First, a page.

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LOCOG having reviewed over 1,000 competition entries, selected their preferred concept proposed by design duo, BarberOsgerby.
However, their choice of the privately-owned, Coventry-based, £12m turnover Premier Group with over 150 employees, turned out to be a key part of the story of how the wider Midlands was responsible for designing and making 2012's most acclaimed design icon.
Hastily set up in the wake of the coalition government's knee-jerk scrapping of the Regional Development Agencies, the government's much trumpeted 'Regional Growth Fund' (RGF) appears still beset by problems.
Sadly, much of the RGF remains unspent and the cost of actually creating jobs through it has rocketed, the National Audit Office has claimed in a recent report.
In a further progress report on the much troubled fund, Parliament's official spending watchdog the National Audit Office (NAO) concluded that the government faces "a significant challenge, particularly in 2014-15 where the budget is £1.4bn, to spend money as quickly as originally expected."
As I wrote last week, what is currently going on in Ukraine is highly dynamic and, of course, dangerous.
Though there are some commentators who suggest that there is a danger in the crisis drawing the old adversaries of Russia and America into conflict.
However, what we are likely to see is a stalemate and that what has really happened is that Vladimir Putin - a leader who was welcoming athletes from around the world at the winter Olympics in Sochi only a couple of weeks ago - has, though his intervention in Crimea, acquired a 'bargaining chip' in the eventual settlement of Ukraine.
As always there are a number of dimensions to the current dispute.
After considerable public pressure (and following an online petition signed by over 400 people), the Capita Service Birmingham Contract (or rather one of the contracts at least) has been partly published.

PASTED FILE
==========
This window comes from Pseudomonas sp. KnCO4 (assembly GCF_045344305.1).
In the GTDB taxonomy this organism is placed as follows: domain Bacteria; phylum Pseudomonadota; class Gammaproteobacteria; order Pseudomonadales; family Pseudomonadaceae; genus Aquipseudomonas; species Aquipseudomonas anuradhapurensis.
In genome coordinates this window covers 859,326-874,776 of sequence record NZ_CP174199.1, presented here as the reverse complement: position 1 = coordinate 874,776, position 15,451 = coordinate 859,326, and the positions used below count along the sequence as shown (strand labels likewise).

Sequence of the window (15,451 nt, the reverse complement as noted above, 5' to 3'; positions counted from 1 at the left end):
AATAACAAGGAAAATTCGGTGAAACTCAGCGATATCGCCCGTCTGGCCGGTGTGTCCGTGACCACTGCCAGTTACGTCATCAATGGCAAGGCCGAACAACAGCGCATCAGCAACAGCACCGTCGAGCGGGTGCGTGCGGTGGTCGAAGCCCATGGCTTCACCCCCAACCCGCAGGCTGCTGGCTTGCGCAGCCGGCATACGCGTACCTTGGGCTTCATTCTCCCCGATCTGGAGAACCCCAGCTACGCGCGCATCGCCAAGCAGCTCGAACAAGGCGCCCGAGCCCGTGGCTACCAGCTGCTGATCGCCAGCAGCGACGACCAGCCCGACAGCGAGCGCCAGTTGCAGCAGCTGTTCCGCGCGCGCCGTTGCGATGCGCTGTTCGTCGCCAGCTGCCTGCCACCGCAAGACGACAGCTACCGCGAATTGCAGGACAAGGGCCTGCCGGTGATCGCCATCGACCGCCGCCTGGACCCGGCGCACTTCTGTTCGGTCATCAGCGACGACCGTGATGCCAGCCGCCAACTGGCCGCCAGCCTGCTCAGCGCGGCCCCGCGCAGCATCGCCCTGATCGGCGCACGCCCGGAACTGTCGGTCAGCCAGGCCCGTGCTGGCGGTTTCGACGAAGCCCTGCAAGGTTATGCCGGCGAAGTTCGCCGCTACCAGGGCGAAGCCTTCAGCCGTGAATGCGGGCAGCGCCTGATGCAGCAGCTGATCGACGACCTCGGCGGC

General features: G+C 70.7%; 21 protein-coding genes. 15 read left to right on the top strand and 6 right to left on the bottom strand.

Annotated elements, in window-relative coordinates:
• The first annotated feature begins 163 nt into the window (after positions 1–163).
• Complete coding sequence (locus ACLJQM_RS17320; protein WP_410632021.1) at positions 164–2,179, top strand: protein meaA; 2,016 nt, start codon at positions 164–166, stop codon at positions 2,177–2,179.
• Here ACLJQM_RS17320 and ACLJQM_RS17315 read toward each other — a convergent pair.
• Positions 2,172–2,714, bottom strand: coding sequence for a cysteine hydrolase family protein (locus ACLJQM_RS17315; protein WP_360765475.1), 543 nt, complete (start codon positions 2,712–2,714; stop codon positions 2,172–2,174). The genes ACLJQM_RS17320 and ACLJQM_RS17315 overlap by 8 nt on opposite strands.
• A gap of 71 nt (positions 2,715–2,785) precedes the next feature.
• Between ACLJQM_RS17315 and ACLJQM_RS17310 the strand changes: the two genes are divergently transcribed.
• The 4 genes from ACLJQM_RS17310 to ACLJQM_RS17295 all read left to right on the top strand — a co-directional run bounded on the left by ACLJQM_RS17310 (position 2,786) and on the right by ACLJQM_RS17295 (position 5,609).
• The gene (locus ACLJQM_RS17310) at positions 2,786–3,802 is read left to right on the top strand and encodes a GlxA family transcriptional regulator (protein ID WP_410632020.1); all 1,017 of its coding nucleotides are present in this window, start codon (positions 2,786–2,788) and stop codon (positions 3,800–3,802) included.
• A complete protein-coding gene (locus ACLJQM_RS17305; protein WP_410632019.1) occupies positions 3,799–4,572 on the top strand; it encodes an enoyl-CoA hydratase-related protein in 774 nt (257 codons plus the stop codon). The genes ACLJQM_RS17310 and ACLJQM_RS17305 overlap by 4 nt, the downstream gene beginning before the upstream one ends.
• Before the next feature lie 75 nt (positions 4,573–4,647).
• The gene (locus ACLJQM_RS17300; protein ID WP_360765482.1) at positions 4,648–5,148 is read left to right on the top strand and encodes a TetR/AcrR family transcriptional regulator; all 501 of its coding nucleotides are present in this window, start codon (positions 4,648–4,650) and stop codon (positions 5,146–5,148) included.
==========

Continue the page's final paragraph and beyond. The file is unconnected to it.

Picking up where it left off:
'Partly' is the key word, as still hidden from the public's view are those key and important parts of the contract which Capita's lawyers consider to be 'commercially sensitive'.
The most commercially sensitive thing about these contracts is that Birmingham's Citizens have been paying £345,000 per day to Capita Service Birmingham under this contract.
As brand leaders in the 'luxury vinyl tile' market, the company has 20% global market share and sales of over £120m.
He says, "We came out of Courtaulds in 1995, as a management buyout, having built this whole market segment in the 60's,70's and 80's. In 2012 we became part of Mannington Mills, a much larger US based flooring company, with great long term vision and the ability to fully invest behind Amtico. As a result, we've recently doubled our manufacturing capacity through a £6m investment in a new production line, so now we're Coventry's largest company actually making things in the city, employing 300 people in the UK and 600 worldwide. This latest investment shows both our commitment to UK manufacturing and the strength and confidence we have in our product."